SAD doesn’t last forever — take steps to improve your mental health
By MICHELLE MENDOZA — firstname.lastname@example.org
It has been roughly a year since I first moved to Davis after the pandemic, and in that time I have grown to appreciate the campus’s foliage, especially during the later part of the year. In Southern California, we don’t get the opportunity to feel or see the seasons change so drastically. For some students, the change of weather signifies a time to pull out their winter sweaters, coats and thick blankets and get in the holiday spirit.
With the end-of-quarter stress, people start to recognize that they feel more anxious and tired, lacking motivation or energy. Many students are affected by the shorter days and lack of sunlight. Seasonal affective disorder (SAD), also known as seasonal depression, is defined as the recurrent mood disturbance or depressive episodes due to the change in seasonal patterns. SAD is a complex disorder that results from the interaction of several vulnerability factors acting at different levels, and the various genetic mechanisms that underlie them.
In general, seasonal depression is a shift in mood from your usual behavior. It is important to notice the atypical symptoms of depression in your everyday life. However, this can be especially difficult with daily pressures and responsibilities, along with the changes in our environment.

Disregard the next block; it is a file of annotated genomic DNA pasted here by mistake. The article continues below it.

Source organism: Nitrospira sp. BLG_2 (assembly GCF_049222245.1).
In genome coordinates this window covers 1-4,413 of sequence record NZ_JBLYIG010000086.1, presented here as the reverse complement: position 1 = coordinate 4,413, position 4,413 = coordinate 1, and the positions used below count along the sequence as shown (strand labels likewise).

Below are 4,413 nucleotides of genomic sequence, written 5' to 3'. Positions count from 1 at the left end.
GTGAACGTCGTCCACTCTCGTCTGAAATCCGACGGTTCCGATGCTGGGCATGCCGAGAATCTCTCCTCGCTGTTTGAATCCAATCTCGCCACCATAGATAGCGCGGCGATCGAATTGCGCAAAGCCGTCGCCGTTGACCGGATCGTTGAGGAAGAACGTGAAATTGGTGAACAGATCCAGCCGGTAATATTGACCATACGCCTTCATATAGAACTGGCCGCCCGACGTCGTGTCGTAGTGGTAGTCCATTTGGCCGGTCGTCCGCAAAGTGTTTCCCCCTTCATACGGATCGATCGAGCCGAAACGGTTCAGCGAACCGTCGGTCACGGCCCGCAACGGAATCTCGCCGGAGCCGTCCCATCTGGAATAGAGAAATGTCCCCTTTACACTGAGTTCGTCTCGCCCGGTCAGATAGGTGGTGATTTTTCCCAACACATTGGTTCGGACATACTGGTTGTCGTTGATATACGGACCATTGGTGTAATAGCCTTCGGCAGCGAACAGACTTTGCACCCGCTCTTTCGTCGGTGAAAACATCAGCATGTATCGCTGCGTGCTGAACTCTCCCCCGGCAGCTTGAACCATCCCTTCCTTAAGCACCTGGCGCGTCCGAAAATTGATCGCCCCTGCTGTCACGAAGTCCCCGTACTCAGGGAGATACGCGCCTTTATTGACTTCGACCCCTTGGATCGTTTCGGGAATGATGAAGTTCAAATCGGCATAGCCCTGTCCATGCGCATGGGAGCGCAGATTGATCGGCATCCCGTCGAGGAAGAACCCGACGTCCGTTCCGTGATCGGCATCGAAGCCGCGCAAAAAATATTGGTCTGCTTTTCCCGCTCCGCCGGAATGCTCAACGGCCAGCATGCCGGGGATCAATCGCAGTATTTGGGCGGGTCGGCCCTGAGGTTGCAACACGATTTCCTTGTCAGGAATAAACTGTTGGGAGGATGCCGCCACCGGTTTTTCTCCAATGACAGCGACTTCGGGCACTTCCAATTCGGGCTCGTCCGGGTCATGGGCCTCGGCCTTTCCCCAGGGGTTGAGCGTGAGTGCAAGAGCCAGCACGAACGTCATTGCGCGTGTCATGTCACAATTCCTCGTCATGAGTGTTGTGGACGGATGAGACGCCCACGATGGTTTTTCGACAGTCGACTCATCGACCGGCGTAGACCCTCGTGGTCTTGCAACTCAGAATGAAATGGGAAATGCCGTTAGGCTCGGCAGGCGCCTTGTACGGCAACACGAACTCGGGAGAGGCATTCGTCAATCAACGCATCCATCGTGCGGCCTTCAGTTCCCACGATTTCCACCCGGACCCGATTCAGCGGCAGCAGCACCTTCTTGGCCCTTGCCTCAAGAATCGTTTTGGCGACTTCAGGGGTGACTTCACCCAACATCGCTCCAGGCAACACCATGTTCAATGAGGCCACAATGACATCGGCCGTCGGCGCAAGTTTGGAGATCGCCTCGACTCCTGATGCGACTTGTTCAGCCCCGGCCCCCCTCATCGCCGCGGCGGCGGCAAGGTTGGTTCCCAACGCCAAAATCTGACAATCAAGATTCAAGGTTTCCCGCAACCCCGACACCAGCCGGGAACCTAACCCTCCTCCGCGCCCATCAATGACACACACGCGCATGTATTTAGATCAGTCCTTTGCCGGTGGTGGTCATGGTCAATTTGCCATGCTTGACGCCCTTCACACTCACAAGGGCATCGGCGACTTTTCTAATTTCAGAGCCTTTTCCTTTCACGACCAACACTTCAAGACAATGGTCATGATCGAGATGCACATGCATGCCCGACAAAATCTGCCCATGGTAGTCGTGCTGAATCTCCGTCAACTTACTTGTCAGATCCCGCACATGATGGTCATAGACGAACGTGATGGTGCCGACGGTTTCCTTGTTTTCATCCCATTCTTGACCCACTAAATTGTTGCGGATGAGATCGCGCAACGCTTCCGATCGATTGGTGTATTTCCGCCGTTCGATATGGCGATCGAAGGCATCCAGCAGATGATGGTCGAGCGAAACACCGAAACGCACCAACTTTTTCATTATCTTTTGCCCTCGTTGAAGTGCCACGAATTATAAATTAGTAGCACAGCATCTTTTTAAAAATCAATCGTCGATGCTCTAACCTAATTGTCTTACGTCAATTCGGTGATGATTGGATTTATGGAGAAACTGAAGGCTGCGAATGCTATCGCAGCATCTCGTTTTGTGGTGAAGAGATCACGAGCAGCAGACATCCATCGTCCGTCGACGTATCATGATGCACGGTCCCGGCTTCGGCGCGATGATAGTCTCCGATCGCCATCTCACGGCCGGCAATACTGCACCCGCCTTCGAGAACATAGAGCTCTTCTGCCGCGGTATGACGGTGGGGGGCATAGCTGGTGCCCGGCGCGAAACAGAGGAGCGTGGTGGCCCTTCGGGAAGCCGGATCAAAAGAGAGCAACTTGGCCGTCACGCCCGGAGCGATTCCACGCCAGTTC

Research encourages regularly setting aside some time to adjust, destress and relax. While it is very easy to stay inside when it is cold or dark out, it is crucial to still reserve some time where you can sit out in the sun. Deficits in vitamin D — from the lack of sun or supplements — may hinder serotonin activity. This affects the production of melatonin, a hormone that regulates sleep. The combination of decreased serotonin and increased melatonin impacts our circadian rhythm that regulates our internal clock. Sitting outside in between classes, walking to the bus or reserving an hour outside every day can balance these productions.
Light therapy is also an easy and preventative way to regulate our body and emotions. However, our mental health is complex and needs more than one treatment. Talk therapy aims to shift negative association or unhelpful thoughts. Changing your perspective can have a drastic effect on your mood and relationships.
The most important thing to remember is that SAD is seasonal and eventually goes away. Recognizing our behavior and taking the steps necessary to take care of our mental health can help prevent or manage SAD. If you have any concerns, mental health services and counseling is available to UC Davis students.
Written by: Michelle Mendoza — email@example.com
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